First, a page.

*This is an amazing book...detailed information...very high quality all around. - 8-Bit Eric

*Truly beautiful from cover to cover...It should be a fixture on every coffee table in a video gaming household...Each section of the book is well-written and accompanied by high quality artwork and photos. - Patrick Scott Patterson

*Author Brett Weiss knows his stuff...a respected name in the classic gaming community...he provides insightful behind-the-scenes information...the book is suitable for just about any type of video game fan. - The Video Game Critic

*If you love video games and have a fondness for the Golden Age of gaming, 100 Greatest Console Video Games: 1977-1987 by Brett Weiss will bring you back to those simpler days when games were just plain fun. Even if you owned an Atari, Coleco, Mattel, or Nintendo game console, Weiss' book adds additional context and info that will interest any gamer who loved this era. - 8-Bit Central

*Whether you're an avid collector, or even just casually interested in gaming history, 100 Greatest Consoles Video Games is a must-own. Weiss has written exactly the kind of guide knowledgeable enthusiasts will savor as a handy reference, while those with a budding passion for console gaming will find it a revelatory guide for navigating through the format's incipient offerings. If he has any intention of doing so, I certainly hope he takes on subsequent eras of consoles leading up to the present day. - Marshall Garvey (Last Token Gaming)

*I was really impressed with this book...high quality...I really like it...a nice item to have - John "Gamester81" Lester

*Ever crack open a book and instantly know you're going to love it? This one's kind of like that...One of the best things about these write-ups is that Weiss doesn't try and hide his enthusiasm in the least. Not sounding like a dull history lesson, he actually gets excited just talking (well, writing) about his favorites, and that makes him come across like the game fan that he is. As a fan myself, that's refreshing and makes for a much more interesting read...a joy to read...beautifully illustrated and put together, with fantastic box art, screenshots, and even occasional cartridge pictures...Its colorful presentation is printed on some excellently heavy stock as well, with big and glossy pages that are easy to thumb through and just plain fun to read. - Brutal Gamer

Saturday, May 29, 2021

Help Me Open and Unbox These FACTORY SEALED Atari 2600 & Intellivision Games!

Help Me Open and Unbox These FACTORY SEALED Atari 2600 & Intellivision Games!

I've got eight vintage factory sealed video games I'd love to open in a (near) future video: Ms. Pac-Man, Dig Dug, Space Attack, Venture, and Jungle Hunt for the Atari 2600, and Space Armada, Space Spartans, and Triple Attack for the Intellivision.


Here's how it works:

If you--US residents only--place a $25 (or more) order for any of my gaming or pop culture books via by June 7, and then mention your order in the comments of THIS VIDEO, I will open/unbox the game you mention in a subsequent video. I will also plug your website, YouTube channel, business, or anything else in that unboxing video. So, with your book(s) purchase, you are also getting a free plug on my channel, as well as the fun of watching me open a factory sealed game(s) in a video. And I will be happy to sign the book or books that you order. :)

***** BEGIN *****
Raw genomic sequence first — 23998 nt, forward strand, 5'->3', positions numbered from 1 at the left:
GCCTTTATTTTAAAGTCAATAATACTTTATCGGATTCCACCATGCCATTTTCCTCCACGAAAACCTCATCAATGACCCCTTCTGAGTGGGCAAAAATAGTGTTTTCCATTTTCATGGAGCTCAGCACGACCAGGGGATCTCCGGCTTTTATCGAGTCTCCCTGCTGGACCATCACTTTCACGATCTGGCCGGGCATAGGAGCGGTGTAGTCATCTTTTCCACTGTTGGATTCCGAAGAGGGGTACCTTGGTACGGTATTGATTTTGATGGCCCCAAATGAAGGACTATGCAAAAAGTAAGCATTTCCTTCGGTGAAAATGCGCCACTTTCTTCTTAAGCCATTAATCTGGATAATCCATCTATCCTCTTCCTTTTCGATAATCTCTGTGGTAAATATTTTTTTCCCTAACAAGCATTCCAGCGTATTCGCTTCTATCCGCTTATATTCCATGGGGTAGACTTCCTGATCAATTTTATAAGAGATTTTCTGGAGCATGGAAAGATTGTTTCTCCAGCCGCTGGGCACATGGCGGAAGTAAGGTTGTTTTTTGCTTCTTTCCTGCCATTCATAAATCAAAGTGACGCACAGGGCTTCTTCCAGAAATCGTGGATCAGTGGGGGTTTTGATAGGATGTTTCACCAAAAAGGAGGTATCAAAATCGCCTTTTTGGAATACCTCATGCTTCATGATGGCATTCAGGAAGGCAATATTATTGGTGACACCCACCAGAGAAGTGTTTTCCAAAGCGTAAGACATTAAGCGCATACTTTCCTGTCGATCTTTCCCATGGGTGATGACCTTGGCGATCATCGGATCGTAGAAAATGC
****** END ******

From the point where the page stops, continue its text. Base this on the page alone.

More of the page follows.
Keep in mind that you are NOT buying the game or paying me to open the game--you are buying a book (or books), getting a free sponsorship on my channel, and helping me open a factory sealed game (your order offsets the fact that opening factory sealed games devalues them). There can be more than one sponsor for each game. For example, if three people purchase $25 or more worth of books for me to open Dig Dug, I will mention all three people and plug their channel/website/business in the subsequent Dig Dug unboxing video.

The one exception to the $25 price is Ms. Pac-Man, which will require a $50 (or more) order since it is a more expensive factory sealed game, and opening it will devalue it more than the others. (BTW, if you order $100 or more of books direct from me, shipping is free.)

So, US residents, get your book orders in by June 7, comment on the video which game or games you'd like for me to open, and I will do so in a subsequent video. And I will plug your gig! Thanks!

Wednesday, May 19, 2021

The Nintendo Entertainment System (NES) - One of the Greatest Consoles of All Time & One of My Favorites!

The NES is one of the greatest game consoles of all time, home to such legendary titles as Contra, Castlevania, the original Super Mario Bros. trilogy, Metroid, The Legend of Zelda, and the classic Donkey Kong trilogy (Donkey Kong 3 is so underrated!), as well as such hidden gems as Trog!, Cowboy Kid, and Felix the Cat. I could go on all day about the excellent library of games, which I in fact do in The NES Omnibus volumes 1 and 2.

The NES Omnibus: The Nintendo Entertainment System and Its Games, Volume 2 (M-Z) is currently on Kickstarter, and you can back it HERE. There are only a couple of days left, so if you miss it, you can still do a standard pre-order for the book HERE. And you can read sample pages from the book HERE.